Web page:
Platforms: PC, Nintendo Switch
Genre: 2D Platformer Puzzle
Do not let Drawn To Life: Two Realms’ cutesy art style and saccharine music fool you. It is an insidious and devilish affair meant to lull you into a false sense of security. You’re better off playing CD Projekt’s upcoming RPG if you want a more mainstream and friendlier title, despite its M-ratedness.
At the very least, you can play the RPG numbers game with Cyberpunk 2077. As long as your levels are higher than the enemies and you min-max your perks, you should be able to fight through even the tougher oppositions and side with an actual faction that benefits you to no end. You don’t get that luxury in Drawn To Life: Two Realms.
There are no difficulty levels or mods to make the game’s 2D platform puzzles any easier. Sure, the first dozen might be a cakewalk, but after the 3-hour mark of exploring and colouring some catperson chef’s signboard for shits and giggles, you’ll experience bone-crushing pain and mental stress with its too-precise-for-its-own-good puzzles. Objectives range from reaching the exit before time runs out, kill all the enemies on-screen, and tossing “Dreamer” children or specific toys into a “goal” before they kill themselves via running headfirst to a bottomless pit. While the earlier stages have the training wheels on, they’re pretty much taken out in the second half of the game.
Most of the story puzzles require some strict timing before your pathway gets barred and thus require you to restart the segment. Pretty soon, you’ll either be racing the clock while making precision jumps and also making sure you don’t kill enemies that are integral to your escape and objective, lest you start the trial again after a few more times. The iffy physics do not help; half the time I do wonder if the game’s engine is doing its darndest to screw me over when doing an extra long jump or just throwing a block into a really tight crevasse.
Toying With You
The game attempts to throw you a bone with its toybox puzzles: you’re given a slew of enemies and tools to place on a particular stage to help solve the level’s challenge. But really, these levels take a while to solve since the solutions to where you need to place said toys are not as obvious as they seem. There are also optional sidequests where you reach the goal or kill everything in sight, but you can gain a max of three stars if you rack up points (either by multi-hitting foes or not getting damaged). Getting full scores for these short-but-strict tests can be tricky, though it’s great that you can at least get the bare minimum to unlock the main story’s gatekeeping mechanics.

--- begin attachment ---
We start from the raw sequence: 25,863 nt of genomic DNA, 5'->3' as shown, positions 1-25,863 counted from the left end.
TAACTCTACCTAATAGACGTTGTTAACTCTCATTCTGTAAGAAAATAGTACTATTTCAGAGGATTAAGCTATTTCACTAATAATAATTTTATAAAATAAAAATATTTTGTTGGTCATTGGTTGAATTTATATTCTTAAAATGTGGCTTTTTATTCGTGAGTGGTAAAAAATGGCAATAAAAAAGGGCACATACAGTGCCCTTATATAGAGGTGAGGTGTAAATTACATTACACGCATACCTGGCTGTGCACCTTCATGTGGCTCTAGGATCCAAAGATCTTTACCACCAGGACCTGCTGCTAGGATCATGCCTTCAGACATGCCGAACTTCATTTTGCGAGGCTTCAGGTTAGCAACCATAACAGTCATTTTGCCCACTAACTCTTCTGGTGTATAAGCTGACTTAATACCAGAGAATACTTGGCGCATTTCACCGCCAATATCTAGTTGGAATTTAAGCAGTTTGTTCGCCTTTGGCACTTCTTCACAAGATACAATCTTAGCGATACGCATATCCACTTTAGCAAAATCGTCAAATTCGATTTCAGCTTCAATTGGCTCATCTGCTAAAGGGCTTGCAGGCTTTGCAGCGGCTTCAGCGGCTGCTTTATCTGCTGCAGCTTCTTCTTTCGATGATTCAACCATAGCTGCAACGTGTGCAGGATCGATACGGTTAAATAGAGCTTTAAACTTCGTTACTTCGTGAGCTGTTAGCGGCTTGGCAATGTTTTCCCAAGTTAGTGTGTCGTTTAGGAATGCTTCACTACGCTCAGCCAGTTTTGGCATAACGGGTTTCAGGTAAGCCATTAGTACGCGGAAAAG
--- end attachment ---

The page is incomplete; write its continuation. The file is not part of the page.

Similar to CD Projekt’s “magnum opus” of 2020 that took two years of people’s work-life balance thanks to alleged project mismanagement, Drawn To Life: Two Realms has a pretty compelling narrative. It touches upon two realms, Raposa Village and Belleview town, that involves heavy topics such as loss and acceptance. It also ties in past Drawn To Life games back in the DS days; fans are in for a treat to see recurring characters turn out how you expect in a sequel that takes place years after the past games.
Also just like Cyberpunk 2077, Drawn To Life: Two Realms needs some fixing. The game has a few bugs ranging from black screens popping up while story bits are happening to a loading screen that obscures your view, requiring a restart. While not as numerous as CD Projekt’s, it’s still annoying to go through especially since its aesthetics isn’t taxing at all to even the most potato-level of PCs.
Still, Drawn To Life; Two Realms balances its cutesy art style with its surprisingly emotional storyline that serves as a bookend for fans while also ramping up the hardcore difficulty one would expect of a 2D platformer with nerve-wracking brain teasers. And it doesn’t need the option to customize your digital avatar’s male genitals to get attention; just some good ol’ fashioned gameplay.
Besides, there are PLENTY of opportunities in Drawn To Life: Two Realms to create the phallic symbol of your dreams via the series’ patented drawing board mode.
Disclaimer: I am well aware that Drawn To Life: Two Realms and Cyberpunk 2077 are completely different genre of games. I’m just adding some levity in the otherwise serious business of video game reviews. Until we’ve completed Cyberpunk 2077 more than once and await our non-influencer-tainted judgment, just enjoy this little ditty of a title if you want to mentally tax your brain with some 2D platforming and toy-arranging goodness.
Final Score: 70/100